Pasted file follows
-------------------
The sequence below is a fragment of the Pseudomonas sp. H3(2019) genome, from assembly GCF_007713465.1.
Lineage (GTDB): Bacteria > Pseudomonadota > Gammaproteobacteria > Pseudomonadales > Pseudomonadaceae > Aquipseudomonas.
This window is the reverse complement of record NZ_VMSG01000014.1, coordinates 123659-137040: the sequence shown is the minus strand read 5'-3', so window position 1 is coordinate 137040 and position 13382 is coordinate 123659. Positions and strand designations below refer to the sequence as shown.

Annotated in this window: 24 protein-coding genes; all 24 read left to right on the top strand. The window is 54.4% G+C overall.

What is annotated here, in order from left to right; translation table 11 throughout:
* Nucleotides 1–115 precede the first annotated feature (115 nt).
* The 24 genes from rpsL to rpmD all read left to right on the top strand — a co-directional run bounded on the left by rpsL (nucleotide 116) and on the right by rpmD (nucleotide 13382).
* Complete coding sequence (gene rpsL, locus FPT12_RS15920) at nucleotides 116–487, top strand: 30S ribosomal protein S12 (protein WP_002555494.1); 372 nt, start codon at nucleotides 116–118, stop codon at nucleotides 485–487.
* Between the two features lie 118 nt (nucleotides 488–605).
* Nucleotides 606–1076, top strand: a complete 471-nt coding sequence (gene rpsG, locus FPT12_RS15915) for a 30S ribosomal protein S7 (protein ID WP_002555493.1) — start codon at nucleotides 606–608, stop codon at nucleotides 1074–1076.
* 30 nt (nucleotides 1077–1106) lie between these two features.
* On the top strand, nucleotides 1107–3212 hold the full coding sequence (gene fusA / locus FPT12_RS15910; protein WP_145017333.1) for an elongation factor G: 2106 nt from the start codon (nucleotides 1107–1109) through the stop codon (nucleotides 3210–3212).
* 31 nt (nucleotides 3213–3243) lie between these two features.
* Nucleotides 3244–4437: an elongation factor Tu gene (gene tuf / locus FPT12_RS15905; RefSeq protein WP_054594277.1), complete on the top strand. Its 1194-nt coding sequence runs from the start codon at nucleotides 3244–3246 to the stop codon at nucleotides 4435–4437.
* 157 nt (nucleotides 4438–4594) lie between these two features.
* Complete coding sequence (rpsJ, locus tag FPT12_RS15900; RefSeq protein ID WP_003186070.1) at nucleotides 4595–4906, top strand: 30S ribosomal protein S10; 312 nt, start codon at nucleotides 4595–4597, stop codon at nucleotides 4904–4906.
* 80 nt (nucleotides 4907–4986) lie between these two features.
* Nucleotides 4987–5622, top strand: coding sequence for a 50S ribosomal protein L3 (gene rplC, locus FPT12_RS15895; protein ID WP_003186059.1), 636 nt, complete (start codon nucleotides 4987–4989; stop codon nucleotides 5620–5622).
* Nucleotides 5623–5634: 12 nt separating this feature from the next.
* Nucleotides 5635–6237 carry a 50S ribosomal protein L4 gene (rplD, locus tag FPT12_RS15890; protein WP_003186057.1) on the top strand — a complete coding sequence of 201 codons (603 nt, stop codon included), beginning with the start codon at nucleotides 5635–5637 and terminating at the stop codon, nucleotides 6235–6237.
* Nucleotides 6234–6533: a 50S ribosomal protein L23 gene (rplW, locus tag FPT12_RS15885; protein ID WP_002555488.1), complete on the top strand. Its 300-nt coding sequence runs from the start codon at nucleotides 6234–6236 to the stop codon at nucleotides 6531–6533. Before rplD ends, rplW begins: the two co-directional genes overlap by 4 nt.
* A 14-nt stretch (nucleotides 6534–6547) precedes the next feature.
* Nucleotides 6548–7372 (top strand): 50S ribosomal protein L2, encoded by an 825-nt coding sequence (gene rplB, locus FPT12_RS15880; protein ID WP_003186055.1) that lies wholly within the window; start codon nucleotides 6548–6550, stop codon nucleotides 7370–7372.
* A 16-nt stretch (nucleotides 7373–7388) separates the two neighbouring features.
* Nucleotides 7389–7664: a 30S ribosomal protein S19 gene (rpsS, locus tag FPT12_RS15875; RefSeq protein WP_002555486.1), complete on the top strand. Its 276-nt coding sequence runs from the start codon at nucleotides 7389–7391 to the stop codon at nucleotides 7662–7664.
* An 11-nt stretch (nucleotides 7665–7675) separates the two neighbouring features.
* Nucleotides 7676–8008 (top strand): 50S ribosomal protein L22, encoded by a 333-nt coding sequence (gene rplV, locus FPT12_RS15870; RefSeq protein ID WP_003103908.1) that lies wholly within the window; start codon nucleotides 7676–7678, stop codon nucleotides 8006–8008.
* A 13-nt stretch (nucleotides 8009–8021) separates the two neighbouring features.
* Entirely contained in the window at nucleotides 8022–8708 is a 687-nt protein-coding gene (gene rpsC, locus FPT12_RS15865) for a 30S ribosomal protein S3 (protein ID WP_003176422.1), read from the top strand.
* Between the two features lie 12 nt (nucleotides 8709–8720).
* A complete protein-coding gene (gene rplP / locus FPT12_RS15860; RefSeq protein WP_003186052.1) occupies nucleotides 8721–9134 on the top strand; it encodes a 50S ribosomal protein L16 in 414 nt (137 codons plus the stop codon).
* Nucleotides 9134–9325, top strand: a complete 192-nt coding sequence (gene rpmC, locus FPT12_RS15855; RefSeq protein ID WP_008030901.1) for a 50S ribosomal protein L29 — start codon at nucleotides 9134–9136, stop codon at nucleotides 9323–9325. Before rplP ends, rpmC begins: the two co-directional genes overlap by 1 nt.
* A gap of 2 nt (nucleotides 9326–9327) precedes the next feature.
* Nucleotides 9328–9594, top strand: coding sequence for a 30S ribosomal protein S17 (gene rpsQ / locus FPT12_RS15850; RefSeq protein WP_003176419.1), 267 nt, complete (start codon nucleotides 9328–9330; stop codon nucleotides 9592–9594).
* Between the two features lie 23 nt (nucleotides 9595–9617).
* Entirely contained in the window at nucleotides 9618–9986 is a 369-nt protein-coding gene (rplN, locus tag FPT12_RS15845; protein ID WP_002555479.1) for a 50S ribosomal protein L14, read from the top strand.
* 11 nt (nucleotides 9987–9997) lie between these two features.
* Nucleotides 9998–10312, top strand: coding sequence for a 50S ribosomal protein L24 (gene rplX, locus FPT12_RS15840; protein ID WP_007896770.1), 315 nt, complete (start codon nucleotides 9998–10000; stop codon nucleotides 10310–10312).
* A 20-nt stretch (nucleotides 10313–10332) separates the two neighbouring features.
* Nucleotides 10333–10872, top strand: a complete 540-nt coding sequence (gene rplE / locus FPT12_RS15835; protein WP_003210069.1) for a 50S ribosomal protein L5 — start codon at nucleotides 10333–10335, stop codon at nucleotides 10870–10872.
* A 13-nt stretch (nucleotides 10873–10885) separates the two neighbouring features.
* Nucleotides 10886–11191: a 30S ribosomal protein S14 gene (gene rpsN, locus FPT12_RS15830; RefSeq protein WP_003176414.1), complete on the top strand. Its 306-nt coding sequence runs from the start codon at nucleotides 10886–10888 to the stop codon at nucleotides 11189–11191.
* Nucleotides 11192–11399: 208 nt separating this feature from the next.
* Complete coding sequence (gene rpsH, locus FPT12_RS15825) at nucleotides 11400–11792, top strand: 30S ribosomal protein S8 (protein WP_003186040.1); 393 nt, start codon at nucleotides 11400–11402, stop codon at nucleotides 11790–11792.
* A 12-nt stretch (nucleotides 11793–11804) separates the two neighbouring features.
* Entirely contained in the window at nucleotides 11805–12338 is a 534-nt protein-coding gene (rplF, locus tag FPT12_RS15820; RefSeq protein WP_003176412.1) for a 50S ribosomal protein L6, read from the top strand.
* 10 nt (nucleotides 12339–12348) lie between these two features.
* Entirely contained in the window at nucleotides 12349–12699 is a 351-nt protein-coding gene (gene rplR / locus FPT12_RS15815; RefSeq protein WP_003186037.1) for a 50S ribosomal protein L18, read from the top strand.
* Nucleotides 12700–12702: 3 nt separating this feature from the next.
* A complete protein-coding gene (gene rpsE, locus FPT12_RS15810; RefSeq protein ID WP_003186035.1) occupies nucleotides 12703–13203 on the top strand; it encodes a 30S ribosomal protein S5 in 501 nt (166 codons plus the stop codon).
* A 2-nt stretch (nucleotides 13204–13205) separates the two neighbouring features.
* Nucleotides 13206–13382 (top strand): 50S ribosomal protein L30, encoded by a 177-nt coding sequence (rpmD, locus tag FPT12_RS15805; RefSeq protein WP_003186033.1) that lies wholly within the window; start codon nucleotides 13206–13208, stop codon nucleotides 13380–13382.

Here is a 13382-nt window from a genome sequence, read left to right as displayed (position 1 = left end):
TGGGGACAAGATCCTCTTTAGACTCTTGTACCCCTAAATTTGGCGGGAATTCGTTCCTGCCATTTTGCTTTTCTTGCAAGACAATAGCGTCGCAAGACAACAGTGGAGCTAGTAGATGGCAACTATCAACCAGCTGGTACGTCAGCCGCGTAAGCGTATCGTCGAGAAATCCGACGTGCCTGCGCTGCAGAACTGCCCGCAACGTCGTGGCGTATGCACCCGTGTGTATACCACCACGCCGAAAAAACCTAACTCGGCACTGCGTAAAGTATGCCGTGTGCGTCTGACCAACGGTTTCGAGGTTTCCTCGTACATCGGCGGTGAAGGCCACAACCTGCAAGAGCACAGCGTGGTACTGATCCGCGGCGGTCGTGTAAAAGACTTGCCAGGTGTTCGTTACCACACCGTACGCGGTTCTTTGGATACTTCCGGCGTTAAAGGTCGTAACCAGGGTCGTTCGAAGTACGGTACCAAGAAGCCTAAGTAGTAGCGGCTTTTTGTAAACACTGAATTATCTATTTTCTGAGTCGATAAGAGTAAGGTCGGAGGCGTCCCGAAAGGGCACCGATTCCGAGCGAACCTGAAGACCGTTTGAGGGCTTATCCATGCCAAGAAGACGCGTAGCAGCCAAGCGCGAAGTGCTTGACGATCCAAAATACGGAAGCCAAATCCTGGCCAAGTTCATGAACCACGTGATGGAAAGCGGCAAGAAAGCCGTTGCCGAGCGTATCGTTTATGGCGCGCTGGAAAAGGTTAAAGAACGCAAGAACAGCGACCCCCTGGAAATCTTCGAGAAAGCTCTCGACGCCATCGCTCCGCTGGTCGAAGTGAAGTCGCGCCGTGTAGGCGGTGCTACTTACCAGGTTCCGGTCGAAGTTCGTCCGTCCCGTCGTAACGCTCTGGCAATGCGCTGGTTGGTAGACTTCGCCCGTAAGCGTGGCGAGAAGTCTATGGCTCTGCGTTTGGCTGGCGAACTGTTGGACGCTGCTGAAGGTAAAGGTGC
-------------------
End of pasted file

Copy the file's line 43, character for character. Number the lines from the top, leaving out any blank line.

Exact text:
* Nucleotides 11192–11399: 208 nt separating this feature from the next.